The ongoing energy crisis exacerbated by the war in Ukraine reveals flaws in our current models and shows that the EU has numerous obstacles to tackle on the path to climate neutrality by 2050. This context gives momentum to the climate emergency and creates growing urgency to take stronger climate action and build a sustainable future. This year’s edition of our Climate and Energy Summit aims to take the pulse of the climate crisis and energy transition, by focusing on how to strengthen EU’s energy sovereignty, the development of clean technologies and the role of sustainable finance in cutting down emissions.
As in previous years, our Climate and Energy Summit will attract several hundred senior participants, including policymakers, industry leaders, civil society representatives and members of the international press from Europe and beyond. The event will take place in person in Brussels, but will also be available to a wider audience via livestream.
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The EU currently imports about 40% of its gas, 27% of its oil and over 45% of its coal from Russia. This energy dependency was aggravated by the Russian invasion of Ukraine, with a steep increase in gas prices in the EU as well as in international oil prices. In response to the crisis, the European Commission published its REPowerEU initiative, aiming to make Europe independent from Russian fossil fuels before 2030. The plan is to slash by two-thirds the consumption of Russian gas by the end of 2022, by diversifying gas supplies, speeding up the roll-out of renewable gases and replacing gas in heating and power generation. In the meantime, EU citizens are encouraged to turn down their thermostats by 1°C to reduce gas demand. However, around 31 million Europeans are already living in energy poverty, unable to keep their homes adequately warm.
In this context, the European Parliament and the Council have the challenging task of finalising their positions on the ‘Fit for 55’ package – an overhaul of the EU’s entire energy policy on the path to 2050 climate neutrality. This includes the widely debated Carbon Border Adjustment Mechanism (CBAM) proposal, requiring importers of goods like steel, cement, and aluminium to buy carbon certificates. With pressing questions remaining on the mechanism’s scope of products, WTO compatibility and its cost being passed on to consumers through higher prices, a new one emerges: will CBAM remain a priority?
- What will be the impact of the war in Ukraine and its energy implications on the initiatives under the ‘Fit for 55′ package, including CBAM? How can measures taken to address the ongoing energy crisis also enable a just and fair transition to climate neutrality?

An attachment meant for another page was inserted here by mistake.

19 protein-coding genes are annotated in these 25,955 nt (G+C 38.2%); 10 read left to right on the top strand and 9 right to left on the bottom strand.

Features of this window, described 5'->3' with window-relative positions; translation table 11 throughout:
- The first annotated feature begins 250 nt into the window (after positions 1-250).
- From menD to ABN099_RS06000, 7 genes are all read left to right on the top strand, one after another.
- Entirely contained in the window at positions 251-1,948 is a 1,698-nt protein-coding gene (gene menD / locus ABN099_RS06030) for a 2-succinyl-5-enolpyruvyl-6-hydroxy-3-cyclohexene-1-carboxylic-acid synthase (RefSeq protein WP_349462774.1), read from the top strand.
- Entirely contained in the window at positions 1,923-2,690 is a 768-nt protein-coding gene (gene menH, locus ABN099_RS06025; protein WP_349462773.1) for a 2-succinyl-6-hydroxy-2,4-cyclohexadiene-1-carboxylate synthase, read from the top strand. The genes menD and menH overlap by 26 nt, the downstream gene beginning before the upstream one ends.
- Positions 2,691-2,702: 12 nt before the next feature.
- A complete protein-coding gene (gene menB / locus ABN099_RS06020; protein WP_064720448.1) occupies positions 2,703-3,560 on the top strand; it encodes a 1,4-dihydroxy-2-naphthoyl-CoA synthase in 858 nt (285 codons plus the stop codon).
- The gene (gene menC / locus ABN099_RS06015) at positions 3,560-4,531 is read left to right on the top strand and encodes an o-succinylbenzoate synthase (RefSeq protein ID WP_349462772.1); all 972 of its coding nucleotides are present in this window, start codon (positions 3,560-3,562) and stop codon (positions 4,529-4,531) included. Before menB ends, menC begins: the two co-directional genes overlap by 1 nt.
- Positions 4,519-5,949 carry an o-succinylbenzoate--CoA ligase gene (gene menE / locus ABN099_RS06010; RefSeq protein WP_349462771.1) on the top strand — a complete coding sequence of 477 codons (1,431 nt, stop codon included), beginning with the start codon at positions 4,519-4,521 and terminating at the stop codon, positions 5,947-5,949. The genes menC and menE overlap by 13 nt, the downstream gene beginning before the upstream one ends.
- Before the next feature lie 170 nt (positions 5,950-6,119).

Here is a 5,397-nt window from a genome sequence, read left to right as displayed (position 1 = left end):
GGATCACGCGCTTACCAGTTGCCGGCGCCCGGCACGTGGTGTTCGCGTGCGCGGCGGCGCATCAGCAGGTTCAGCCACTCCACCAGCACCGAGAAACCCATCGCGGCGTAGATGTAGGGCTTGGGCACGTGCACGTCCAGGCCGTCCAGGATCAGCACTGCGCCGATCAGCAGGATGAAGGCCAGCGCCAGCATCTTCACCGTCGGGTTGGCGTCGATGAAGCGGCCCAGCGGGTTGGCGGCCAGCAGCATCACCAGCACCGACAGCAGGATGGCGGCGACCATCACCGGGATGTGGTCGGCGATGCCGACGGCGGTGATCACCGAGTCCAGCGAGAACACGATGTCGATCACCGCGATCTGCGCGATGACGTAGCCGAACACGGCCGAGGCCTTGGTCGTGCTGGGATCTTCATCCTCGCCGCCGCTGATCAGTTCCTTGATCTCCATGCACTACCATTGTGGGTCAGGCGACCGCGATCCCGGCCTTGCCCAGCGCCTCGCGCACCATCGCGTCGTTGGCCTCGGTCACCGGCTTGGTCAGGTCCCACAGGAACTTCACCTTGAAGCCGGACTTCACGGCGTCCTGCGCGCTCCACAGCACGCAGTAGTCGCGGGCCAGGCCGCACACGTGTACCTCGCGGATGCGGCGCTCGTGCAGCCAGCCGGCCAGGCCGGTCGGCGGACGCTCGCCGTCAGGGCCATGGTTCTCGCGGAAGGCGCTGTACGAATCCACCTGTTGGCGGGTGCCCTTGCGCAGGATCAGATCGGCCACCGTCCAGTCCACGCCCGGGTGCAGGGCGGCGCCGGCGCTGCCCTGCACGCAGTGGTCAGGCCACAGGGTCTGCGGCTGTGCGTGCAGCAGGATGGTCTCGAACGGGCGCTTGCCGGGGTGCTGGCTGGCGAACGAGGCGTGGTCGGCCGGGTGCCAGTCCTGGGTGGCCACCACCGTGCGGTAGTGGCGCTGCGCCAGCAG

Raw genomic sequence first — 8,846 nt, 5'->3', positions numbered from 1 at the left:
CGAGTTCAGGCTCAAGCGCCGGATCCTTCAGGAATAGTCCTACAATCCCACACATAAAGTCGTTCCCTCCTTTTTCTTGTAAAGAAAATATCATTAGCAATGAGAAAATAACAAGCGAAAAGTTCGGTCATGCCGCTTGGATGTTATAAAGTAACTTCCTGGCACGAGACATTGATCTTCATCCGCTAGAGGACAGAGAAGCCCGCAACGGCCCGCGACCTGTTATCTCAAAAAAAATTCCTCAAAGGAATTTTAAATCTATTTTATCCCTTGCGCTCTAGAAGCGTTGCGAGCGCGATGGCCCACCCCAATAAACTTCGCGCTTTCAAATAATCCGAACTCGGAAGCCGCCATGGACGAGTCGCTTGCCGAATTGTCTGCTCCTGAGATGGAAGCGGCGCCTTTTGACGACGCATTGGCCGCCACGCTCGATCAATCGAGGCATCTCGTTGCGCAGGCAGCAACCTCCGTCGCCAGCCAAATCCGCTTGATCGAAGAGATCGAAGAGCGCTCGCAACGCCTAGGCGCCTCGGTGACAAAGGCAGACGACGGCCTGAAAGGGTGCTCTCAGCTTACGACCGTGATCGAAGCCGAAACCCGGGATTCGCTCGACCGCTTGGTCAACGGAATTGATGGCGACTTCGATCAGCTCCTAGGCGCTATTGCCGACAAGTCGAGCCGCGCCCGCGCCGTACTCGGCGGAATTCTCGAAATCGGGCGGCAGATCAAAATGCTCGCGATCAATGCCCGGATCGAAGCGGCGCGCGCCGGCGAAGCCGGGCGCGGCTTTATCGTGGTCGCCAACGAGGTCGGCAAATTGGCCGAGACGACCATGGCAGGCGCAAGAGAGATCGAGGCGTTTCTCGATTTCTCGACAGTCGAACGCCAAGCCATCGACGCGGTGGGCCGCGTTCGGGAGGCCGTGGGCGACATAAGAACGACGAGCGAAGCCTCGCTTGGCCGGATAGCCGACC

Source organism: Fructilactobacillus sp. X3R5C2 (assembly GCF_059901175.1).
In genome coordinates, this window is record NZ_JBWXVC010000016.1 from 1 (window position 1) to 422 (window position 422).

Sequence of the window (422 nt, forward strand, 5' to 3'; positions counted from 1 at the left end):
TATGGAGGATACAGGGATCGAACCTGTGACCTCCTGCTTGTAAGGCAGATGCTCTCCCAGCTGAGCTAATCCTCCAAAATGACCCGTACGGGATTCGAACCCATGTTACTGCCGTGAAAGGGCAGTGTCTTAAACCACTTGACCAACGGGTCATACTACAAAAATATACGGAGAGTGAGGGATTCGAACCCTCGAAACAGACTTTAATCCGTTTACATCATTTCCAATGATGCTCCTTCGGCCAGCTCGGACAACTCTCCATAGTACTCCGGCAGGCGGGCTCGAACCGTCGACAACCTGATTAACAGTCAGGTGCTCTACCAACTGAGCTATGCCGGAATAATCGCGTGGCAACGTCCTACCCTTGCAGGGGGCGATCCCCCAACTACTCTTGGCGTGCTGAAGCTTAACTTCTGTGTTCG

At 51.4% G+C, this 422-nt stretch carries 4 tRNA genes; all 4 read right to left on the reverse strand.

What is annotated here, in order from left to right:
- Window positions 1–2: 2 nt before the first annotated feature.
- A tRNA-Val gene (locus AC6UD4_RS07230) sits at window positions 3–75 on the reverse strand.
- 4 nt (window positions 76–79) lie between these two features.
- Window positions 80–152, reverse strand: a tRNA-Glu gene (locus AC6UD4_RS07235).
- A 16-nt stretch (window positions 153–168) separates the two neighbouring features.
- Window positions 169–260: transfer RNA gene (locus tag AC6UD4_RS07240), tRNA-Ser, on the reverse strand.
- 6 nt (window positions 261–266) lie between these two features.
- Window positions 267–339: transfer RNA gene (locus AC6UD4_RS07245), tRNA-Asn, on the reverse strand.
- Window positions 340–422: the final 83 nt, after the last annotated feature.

- What measures should be taken by the EU as well as the member states to ensure that the issue of energy poverty is successfully tackled, and the most vulnerable citizens do not suffer in the ongoing energy crisis?
- What should be done to help companies affected by high energy prices reduce their exposure to price volatility, while enabling them take stronger climate action in the long term?
Chairman of the Board of Directors of ENGIE
Head of Europe at Enel Group
Head of Cabinet of Executive Vice-President Frans Timmermans
Head of Energy Policy Support Programme, German Agency for International Cooperation (GIZ)
Deputy Director-General for Energy at the European Commission
Clean technology has a big role to play in building up the EU’s renewable and low-carbon energy capacity, ever more so given the urgency to reduce EU’s dependency on Russian gas. Most of the emission reductions for this decade can be delivered by already existing solutions, however, reaching climate neutrality will require technologies that are not yet at scale.
While the EU is unlikely to eclipse China or the US in spending on clean technology, the bloc does have unrivalled standard-setting power by way of its regulatory framework. The EU Industrial Strategy recognises the competitive advantage of gearing industry towards climate neutrality; however, the policy does not yet have the necessary flesh on the bone. The European Battery Alliance and the Clean Hydrogen Partnership aim to help in developing these strategic industries, but the question remains whether the EU is scaling up its clean technology sectors at the necessary pace to become climate neutral by 2050.
- What are the different innovation initiatives that exist at the EU level for critical climate technologies and infrastructure? And should the EU develop a new innovation framework?
- Are the current EU proposals a good basis for the EU battery and hydrogen markets of the future? What other key technologies are needed to enable the energy transition while also ensuring security of supply? Can Carbon Capture, Utilisation and Storage be a feasible solution in the EU?